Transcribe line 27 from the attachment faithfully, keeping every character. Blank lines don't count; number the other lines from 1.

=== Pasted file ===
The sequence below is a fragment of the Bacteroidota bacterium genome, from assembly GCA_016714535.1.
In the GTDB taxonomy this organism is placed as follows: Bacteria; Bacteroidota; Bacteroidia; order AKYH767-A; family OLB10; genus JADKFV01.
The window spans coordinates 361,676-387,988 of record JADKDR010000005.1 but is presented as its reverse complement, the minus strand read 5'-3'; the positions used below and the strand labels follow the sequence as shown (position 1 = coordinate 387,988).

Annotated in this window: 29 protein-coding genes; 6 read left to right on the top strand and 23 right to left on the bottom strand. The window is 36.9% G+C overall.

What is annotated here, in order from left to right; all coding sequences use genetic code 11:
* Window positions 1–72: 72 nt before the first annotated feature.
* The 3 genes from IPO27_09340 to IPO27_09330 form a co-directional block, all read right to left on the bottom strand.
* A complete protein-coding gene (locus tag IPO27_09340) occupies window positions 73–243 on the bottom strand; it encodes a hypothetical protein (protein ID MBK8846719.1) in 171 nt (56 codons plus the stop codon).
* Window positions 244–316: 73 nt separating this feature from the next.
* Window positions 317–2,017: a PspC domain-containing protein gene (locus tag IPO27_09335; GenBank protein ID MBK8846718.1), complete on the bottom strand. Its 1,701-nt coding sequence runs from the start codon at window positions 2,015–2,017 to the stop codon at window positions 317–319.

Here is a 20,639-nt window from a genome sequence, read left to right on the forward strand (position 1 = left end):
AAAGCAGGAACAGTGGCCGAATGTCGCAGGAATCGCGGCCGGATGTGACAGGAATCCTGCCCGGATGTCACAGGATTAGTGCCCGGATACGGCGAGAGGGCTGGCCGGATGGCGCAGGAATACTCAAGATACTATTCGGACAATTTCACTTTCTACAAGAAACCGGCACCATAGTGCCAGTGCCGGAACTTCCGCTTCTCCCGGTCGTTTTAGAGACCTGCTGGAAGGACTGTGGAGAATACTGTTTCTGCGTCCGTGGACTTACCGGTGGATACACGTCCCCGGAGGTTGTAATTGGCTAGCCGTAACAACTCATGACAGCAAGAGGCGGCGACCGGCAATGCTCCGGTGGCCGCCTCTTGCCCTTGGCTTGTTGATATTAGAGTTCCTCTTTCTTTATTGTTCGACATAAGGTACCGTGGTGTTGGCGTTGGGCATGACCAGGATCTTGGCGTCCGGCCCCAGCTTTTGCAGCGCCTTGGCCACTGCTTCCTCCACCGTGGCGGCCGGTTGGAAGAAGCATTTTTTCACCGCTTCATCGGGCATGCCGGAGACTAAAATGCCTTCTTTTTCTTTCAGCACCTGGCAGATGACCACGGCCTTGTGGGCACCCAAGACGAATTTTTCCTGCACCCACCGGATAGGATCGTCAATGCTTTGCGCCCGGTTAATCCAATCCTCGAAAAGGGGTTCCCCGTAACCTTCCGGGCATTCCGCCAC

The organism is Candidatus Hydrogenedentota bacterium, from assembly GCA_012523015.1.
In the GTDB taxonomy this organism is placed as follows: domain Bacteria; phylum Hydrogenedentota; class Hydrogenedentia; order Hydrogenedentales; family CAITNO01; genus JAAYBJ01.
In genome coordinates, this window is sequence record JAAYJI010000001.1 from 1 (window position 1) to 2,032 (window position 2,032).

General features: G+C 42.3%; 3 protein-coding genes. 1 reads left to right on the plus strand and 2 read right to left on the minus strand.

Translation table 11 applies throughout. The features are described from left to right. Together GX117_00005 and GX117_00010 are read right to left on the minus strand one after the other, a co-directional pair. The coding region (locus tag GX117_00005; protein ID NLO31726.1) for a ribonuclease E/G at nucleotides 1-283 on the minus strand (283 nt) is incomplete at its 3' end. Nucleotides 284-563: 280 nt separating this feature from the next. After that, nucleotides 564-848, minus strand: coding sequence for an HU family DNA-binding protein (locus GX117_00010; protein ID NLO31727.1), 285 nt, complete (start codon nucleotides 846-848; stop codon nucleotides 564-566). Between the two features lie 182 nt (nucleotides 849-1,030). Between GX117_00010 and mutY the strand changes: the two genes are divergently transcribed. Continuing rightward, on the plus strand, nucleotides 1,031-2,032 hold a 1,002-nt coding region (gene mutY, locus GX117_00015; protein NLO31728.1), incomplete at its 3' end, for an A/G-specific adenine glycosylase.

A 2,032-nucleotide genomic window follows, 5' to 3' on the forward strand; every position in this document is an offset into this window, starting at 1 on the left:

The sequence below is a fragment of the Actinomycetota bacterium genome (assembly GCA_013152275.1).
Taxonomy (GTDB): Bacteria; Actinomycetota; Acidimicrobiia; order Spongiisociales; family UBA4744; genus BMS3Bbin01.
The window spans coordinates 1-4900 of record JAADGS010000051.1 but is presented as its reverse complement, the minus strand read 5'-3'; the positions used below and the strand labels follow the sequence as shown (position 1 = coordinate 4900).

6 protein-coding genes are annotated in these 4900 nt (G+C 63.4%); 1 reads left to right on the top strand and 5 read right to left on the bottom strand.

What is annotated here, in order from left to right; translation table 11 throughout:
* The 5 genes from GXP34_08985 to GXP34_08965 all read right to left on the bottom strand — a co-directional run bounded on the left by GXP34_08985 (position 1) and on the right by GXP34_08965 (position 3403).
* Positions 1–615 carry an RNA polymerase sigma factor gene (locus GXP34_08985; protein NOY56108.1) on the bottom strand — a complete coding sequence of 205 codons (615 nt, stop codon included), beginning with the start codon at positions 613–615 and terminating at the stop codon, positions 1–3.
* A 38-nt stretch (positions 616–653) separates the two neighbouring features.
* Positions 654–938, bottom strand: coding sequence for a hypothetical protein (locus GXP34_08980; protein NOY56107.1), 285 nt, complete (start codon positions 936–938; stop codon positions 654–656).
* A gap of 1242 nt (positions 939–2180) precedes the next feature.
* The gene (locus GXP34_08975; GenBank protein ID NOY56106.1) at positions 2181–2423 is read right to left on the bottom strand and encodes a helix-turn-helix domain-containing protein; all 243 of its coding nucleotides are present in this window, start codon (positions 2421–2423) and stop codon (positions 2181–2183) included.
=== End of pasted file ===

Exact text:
* Positions 654–938, bottom strand: coding sequence for a hypothetical protein (locus GXP34_08980; protein NOY56107.1), 285 nt, complete (start codon positions 936–938; stop codon positions 654–656).